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ATSU-SOMA recognizes new student doctors with White Coat Ceremony

A.T. Still University’s School of Osteopathic Medicine in Arizona (ATSU-SOMA) recognized 157 new student doctors with a traditional White Coat Ceremony on Oct. 29, 2021.

Valerie Sheridan, DO, FACOS, DFACOS, FACS, dean and assistant professor, called the day a “rite of passage” years in the making, to be celebrated not only by students, but family and friends who have provided support along the way.

“Future colleagues, today is a pivotal moment of change in your medical careers. You’ve accepted the responsibility inherent in wearing the white coat, which marks you as an osteopathic medical student and future physician, and you have sealed this with the Osteopathic Pledge of Commitment,” Dr. Sheridan said.

“As you live by your ideals and your vision, you’re going to make a tangible difference in the lives of others and in the communities you will serve.”

Barbara Ross-Lee, DO, the first African American woman to serve as dean of a medical school, and president-elect of the American Osteopathic Foundation, said the white coat is a symbol of a person’s journey into medicine, the practice of which is both a science and art. The latter is demonstrated by caring, compassion, empathy, equity, inclusion, value, respect, and trustworthiness.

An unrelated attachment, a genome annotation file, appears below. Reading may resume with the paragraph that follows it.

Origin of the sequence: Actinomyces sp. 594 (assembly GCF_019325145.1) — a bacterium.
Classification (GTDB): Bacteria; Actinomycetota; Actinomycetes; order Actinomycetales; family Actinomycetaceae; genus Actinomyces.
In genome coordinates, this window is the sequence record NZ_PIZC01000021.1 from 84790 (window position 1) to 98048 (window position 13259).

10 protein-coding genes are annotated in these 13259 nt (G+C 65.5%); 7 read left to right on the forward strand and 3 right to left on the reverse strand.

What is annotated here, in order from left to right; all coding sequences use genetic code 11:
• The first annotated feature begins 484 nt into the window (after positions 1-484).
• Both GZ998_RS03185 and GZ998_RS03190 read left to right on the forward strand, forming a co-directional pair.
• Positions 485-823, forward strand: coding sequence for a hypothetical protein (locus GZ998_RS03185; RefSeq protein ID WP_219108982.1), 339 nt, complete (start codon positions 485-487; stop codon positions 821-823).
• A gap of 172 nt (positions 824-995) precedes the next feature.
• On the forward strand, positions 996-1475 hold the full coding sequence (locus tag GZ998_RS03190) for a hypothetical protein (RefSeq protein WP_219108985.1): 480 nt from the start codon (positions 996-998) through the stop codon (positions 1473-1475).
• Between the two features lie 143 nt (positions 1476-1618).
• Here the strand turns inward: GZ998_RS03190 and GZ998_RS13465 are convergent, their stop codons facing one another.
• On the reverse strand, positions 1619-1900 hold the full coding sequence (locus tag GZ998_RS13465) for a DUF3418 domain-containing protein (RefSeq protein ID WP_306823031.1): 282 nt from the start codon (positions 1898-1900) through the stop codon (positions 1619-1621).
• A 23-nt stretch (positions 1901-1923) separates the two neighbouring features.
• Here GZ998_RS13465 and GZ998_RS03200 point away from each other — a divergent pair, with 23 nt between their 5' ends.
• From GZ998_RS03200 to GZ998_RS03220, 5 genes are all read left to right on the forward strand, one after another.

“(The white coat) represents your personal aspirations, your commitment to providing health and life services, your understanding of the importance of humanism and the care of other human beings, and your professional status in the hierarchy of medicine,” Dr. Ross-Lee said.

Chad Taylor, DO, ’13, interim regional director of medical education, North Country HealthCare, administered the Osteopathic Pledge of Commitment.

In closing, ATSU President Craig Phelps, DO, ’84, reminded students they will face difficult times not only over the next four years, but throughout their careers. It’s in these moments they must rely on each other, and be reminded of what the white coat represents.

“Work together, enjoy every day, and remember that by wearing the white coat, you are a leader,” Dr. Phelps said.


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